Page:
Anyway, everything seems to be going well. I’m finding it hard not to set up a new tank right away to get some red pintos. I’m already using Rodi and have fluval stratum as a substrate, how hard can they be? I can even make the excuse that the blue neos would probably be happier in a tank with fluorite over the stratum so they can have a ph above 7. ;)

 

Thanks again for all the advice 

Share this post


Link to post
Share on other sites

Sorry, typo. Meant aeration. I don’t have an air pump with air stone or under gravel filter or anything. I just have my tiny powerhead, which works fine. But, I read somewhere that without aeration the bacter ae can create enough bacteria to use up too much oxygen and kill your shrimp. Not sure how likely that is but I’m playing it safe. 

 

Also, be careful because the scoop is for 120L, which is 30g. Not sure why they make the scoop so big, how many people have 30g shrimp tanks?

Share this post


Link to post
Share on other sites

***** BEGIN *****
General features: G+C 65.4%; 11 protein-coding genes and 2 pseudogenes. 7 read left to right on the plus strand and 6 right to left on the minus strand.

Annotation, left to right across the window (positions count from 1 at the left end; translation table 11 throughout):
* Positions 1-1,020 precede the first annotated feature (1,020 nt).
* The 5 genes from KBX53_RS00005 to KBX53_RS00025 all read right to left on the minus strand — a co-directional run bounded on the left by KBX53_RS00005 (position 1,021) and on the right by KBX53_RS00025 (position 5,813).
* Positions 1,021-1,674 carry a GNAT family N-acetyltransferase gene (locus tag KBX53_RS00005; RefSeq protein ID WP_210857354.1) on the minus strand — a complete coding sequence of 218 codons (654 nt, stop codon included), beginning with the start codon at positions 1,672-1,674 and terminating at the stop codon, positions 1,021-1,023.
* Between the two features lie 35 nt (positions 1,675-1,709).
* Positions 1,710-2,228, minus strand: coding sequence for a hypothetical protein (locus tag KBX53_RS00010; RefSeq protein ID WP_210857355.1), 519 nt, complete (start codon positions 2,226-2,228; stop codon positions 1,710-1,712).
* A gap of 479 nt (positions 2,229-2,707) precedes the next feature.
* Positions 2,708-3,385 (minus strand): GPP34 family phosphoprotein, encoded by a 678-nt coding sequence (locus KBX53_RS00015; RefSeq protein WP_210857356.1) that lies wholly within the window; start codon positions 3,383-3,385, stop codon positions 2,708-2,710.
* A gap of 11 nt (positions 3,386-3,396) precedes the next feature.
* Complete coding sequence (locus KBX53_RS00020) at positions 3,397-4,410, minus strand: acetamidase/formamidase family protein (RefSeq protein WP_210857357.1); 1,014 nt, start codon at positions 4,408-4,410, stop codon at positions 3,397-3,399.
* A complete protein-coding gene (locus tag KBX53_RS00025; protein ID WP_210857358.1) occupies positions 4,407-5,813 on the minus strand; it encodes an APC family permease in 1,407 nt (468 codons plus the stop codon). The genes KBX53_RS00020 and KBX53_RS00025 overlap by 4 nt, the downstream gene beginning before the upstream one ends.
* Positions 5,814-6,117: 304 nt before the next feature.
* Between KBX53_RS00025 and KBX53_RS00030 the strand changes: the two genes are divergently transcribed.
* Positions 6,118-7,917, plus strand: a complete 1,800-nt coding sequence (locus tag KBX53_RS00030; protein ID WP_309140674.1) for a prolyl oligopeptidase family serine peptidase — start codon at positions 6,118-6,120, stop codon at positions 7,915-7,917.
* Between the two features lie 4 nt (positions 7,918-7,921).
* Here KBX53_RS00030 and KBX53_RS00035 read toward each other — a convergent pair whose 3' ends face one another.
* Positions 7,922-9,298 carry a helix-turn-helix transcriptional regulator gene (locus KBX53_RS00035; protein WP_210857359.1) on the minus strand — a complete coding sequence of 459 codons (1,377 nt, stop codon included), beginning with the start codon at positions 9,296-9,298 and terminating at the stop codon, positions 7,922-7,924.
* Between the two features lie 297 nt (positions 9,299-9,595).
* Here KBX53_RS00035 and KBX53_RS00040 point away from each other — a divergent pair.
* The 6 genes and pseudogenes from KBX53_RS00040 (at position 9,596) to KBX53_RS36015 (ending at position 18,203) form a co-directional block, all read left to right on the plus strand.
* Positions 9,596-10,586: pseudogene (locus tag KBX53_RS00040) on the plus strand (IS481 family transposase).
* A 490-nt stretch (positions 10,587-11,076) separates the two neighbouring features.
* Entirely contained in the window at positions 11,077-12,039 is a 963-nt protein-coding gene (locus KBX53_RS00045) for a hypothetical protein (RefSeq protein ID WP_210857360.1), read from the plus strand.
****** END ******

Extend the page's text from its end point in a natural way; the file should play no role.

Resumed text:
The scoop that comes with Bacter AE as well as the feeding recommendation is absurd. I can't stress this enough. About 10% of a scoop feeds my two 125 gallon tanks and 4 20 gallon tanks. I feed my 10 gallon tanks Bacter  AE off of a toothpick.

Share this post


Link to post
Share on other sites

Here is the thing with Bacter AE.  It's full of all kinds of good stuff, but it's also got a gram negative bacteria strain in there that loves to scavenge oxygen.  If you put too much in a tank without sufficient aeration/oxygen exchange, that gram negative bacteria will reproduce and consume most of the O2 in your tank essentially suffocating the inhabitants.  

IMHO there are way better alternatives out there, that are way less risky.  I have a 90% full 70g container if anyone is interested I'll sell it for $15 shipped.  
 

One of my current favorites is Dead Shrimp Powder - Po Nguyen can hook you up with that, if anyone wants his info PM me.  
Aqualex Enzyme/SL Aqua Magic Powder - This seems to be hard to get right now

Lowkeys Bacteria Bacter and Double Speed

I've also got a Bacteria/Enzyme granule that is very similar to Bacteria Bacter that has given me great results for the past few years.  

Share this post


Link to post
Share on other sites

Wyzazz, could you elaborate? Im interested, but don’t want to keep buying more foods I don’t understand ;)